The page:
Washington State Sheriffs' Association
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Washington State Sheriffs

Sheriff's Line"The Office of Sheriff is one of antiquity. It is the oldest law enforcement office known in the common law system, and it has always been accorded with great dignity and high trust" - Walter H. Anderson, in Sheriffs, Coroners and Constables.

The Sheriffs of Washington are elected and are constitutional officers within the Constitution of the State of Washington.

In order to improve and provide effective service and protection to all citizens of Washington, the 39 Sheriffs joined together in 1984 to form this Association.   This joining together of the Sheriffs has allowed the Sheriffs to assist each other in fulfilling their duties and obligations to the people of this state as the chief law enforcement officers of their respective counties.

WSSA Mission Statement

To better serve and protect the people of Washington State, and to uphold the Constitution and laws of the State of Washington, and the United States, the mission of the Washington State Sheriff’s Association (WSSA) is to promote ethics, professionalism, leadership development, training and dialogue among its members and the law enforcement community.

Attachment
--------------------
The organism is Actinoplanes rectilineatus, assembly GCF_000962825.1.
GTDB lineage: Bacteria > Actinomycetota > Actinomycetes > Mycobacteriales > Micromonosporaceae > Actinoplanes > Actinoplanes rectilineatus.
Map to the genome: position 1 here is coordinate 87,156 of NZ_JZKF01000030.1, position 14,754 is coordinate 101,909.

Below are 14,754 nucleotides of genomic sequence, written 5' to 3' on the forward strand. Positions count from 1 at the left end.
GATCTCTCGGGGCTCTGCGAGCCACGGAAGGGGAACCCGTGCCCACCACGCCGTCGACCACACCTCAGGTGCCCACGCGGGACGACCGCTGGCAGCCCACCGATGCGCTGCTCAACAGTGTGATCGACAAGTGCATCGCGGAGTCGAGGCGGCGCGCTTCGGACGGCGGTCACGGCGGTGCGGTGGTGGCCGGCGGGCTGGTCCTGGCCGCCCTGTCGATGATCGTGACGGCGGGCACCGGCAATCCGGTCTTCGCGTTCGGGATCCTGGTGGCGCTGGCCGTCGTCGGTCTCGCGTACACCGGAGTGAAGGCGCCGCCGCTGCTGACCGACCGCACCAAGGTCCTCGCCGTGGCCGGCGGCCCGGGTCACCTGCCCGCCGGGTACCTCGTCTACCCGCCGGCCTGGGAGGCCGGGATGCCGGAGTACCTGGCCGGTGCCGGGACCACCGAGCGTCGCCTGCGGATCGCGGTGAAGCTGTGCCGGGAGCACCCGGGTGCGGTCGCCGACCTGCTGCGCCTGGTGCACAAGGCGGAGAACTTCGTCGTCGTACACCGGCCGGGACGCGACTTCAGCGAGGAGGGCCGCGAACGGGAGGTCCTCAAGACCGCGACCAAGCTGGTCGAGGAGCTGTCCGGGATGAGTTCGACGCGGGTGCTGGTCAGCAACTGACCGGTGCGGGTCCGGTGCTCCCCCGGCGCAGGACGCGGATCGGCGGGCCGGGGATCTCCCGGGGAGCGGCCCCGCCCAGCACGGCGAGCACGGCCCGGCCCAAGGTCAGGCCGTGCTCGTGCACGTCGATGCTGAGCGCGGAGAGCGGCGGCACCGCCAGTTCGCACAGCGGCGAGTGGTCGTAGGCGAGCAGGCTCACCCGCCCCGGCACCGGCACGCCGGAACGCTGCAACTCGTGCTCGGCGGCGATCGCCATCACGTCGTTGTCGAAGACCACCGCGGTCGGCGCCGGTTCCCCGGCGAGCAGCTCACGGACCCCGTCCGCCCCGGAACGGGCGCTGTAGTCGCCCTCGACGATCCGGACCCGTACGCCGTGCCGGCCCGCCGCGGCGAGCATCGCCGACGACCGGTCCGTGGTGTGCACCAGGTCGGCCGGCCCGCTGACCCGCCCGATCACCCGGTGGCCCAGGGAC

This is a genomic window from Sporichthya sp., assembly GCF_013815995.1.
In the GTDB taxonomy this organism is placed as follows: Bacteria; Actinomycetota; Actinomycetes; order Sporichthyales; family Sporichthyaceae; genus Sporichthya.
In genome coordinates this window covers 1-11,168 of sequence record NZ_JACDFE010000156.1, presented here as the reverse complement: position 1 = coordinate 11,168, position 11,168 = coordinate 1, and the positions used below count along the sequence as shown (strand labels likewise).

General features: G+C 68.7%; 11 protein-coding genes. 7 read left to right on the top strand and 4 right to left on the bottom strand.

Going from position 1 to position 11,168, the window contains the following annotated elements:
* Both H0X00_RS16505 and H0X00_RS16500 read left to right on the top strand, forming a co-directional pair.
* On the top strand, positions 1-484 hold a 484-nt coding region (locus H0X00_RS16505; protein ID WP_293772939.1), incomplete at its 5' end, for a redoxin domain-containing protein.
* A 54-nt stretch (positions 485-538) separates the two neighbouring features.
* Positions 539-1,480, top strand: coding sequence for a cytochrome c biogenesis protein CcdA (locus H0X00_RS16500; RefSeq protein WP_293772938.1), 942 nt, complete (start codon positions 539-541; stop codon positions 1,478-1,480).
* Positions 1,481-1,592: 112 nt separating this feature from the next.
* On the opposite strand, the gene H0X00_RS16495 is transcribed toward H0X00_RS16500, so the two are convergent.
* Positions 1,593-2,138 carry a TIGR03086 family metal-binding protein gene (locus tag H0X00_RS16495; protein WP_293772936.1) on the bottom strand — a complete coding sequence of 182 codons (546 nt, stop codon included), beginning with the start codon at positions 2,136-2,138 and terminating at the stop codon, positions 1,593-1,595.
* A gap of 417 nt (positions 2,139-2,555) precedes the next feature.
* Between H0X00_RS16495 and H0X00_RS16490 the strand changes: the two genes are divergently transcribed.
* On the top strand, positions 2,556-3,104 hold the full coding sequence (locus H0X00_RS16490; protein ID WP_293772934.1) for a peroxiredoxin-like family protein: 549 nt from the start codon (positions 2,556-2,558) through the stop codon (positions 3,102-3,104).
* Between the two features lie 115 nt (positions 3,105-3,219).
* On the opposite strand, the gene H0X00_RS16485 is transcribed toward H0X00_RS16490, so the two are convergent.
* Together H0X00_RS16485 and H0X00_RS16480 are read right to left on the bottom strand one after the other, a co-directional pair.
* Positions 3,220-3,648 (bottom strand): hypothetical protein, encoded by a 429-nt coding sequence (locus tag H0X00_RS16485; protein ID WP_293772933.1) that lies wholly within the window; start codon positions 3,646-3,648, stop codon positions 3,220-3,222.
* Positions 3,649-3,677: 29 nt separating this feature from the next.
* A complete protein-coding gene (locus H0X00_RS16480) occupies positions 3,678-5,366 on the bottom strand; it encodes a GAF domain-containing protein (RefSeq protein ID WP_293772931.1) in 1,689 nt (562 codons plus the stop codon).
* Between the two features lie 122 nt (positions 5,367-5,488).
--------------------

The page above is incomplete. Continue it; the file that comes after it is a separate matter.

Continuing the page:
WSSA Goals

  1. To preserve and protect the office of Sheriff.

  2. To be a unified voice addressing local, state, and federal lawmakers on criminal justice issues.

  3. To improve public awareness of criminal justice issues.

  4. To study emerging common issues and develop responses.

  5. To maintain a close working relationship with WASPC on issues of mutual concern.

  6. To provide a centralized body through which prompt cooperation may be had with other public officials and bodies in performance of their duties.

  7. To provide immediate support to fellow sheriffs, law enforcement officers, and their respective agencies in times of need.

RCW 36.28.010
General duties.

The sheriff is the chief executive officer and conservator of the peace of the county. In the execution of his office, he and his deputies: